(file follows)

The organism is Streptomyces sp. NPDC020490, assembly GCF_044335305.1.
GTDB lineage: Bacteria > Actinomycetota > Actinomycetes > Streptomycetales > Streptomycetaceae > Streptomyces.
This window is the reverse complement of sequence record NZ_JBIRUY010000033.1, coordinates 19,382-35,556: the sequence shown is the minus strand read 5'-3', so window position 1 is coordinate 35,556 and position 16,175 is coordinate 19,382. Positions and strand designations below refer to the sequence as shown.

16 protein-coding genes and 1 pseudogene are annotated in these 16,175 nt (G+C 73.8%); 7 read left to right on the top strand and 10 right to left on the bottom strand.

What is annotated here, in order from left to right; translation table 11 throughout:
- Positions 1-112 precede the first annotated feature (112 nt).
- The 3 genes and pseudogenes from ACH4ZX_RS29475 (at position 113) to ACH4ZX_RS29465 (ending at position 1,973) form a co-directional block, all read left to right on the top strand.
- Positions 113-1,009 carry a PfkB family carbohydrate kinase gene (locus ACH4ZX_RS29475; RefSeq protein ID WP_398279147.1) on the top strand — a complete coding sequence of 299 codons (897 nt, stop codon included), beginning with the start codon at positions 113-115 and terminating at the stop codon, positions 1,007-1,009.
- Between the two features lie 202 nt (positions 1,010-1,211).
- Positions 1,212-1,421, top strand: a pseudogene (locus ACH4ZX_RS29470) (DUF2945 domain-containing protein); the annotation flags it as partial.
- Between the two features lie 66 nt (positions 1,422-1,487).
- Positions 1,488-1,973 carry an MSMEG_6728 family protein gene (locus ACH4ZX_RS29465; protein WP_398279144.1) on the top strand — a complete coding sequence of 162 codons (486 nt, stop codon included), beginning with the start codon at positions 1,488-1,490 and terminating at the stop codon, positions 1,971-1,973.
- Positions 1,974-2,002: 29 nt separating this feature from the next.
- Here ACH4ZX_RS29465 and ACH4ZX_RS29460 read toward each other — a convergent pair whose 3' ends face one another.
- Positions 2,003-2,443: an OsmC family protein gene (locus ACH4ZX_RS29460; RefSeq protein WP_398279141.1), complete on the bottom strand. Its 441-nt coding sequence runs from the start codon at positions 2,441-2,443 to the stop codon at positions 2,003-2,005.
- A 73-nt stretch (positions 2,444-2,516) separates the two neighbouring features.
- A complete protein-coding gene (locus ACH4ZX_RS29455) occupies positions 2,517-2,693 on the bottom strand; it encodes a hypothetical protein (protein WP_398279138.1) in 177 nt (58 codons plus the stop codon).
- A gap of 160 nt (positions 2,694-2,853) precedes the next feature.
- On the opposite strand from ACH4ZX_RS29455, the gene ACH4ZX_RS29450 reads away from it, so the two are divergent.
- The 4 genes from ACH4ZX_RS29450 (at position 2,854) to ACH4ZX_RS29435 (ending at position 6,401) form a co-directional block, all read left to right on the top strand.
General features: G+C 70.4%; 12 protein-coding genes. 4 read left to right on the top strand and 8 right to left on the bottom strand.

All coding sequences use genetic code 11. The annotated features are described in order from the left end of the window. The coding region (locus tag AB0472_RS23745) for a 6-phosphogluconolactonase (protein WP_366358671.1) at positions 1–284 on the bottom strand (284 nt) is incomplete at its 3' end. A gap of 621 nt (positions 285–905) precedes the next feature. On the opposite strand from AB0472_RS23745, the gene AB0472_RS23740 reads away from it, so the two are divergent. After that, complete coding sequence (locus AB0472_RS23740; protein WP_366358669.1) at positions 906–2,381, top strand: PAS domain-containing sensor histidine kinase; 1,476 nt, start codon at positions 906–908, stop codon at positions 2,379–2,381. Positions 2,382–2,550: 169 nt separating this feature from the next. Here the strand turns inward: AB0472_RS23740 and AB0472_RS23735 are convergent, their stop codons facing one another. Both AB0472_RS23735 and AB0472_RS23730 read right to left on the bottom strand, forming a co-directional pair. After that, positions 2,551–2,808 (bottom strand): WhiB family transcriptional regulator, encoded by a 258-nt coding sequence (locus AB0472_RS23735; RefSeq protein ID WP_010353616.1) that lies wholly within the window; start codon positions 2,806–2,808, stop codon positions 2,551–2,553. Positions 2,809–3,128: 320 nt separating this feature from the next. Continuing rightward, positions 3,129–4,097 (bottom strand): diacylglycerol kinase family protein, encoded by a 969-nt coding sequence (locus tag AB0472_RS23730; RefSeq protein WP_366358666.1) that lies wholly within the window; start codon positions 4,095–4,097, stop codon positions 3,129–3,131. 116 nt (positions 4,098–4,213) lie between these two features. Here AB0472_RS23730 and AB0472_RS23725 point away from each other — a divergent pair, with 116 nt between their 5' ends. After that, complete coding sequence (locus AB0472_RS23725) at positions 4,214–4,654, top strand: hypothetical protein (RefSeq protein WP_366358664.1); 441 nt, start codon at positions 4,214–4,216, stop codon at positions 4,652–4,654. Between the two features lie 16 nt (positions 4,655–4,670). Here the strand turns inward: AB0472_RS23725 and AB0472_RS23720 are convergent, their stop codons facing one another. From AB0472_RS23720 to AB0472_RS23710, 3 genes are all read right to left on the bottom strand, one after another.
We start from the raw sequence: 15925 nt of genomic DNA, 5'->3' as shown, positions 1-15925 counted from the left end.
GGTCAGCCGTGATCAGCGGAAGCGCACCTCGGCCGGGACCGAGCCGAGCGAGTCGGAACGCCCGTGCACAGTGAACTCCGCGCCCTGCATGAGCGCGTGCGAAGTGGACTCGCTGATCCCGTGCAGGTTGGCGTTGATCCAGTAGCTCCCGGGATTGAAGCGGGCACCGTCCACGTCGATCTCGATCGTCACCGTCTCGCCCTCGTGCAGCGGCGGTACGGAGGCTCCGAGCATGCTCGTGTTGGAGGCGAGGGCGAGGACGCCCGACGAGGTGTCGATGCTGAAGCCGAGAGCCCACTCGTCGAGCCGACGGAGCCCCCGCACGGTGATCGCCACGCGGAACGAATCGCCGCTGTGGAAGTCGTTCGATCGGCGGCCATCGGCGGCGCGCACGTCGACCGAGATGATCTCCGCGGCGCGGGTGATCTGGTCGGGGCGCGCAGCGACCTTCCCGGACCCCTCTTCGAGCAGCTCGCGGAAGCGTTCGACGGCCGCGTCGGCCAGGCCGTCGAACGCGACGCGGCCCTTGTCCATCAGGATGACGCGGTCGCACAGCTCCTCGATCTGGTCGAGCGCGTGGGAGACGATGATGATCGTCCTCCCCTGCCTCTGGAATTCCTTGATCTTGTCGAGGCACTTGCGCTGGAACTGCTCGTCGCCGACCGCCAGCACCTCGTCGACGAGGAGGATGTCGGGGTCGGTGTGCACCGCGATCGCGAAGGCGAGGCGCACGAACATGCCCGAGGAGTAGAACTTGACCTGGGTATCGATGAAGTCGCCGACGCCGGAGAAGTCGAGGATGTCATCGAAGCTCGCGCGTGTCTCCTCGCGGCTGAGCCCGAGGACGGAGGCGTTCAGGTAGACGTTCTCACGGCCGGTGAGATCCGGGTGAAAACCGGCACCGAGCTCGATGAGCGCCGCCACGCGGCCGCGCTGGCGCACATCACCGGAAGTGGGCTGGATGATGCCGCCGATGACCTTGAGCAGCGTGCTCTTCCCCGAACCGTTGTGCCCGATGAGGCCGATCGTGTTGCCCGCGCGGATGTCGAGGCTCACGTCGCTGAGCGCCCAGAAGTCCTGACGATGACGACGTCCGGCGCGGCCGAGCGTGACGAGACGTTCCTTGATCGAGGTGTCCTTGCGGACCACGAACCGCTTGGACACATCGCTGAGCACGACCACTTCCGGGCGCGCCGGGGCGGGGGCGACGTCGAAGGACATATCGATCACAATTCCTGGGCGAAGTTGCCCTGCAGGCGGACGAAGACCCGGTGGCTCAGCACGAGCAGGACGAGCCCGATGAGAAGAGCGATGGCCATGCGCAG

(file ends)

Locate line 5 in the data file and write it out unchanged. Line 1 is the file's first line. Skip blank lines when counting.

What is annotated here, in order from left to right; translation table 11 throughout: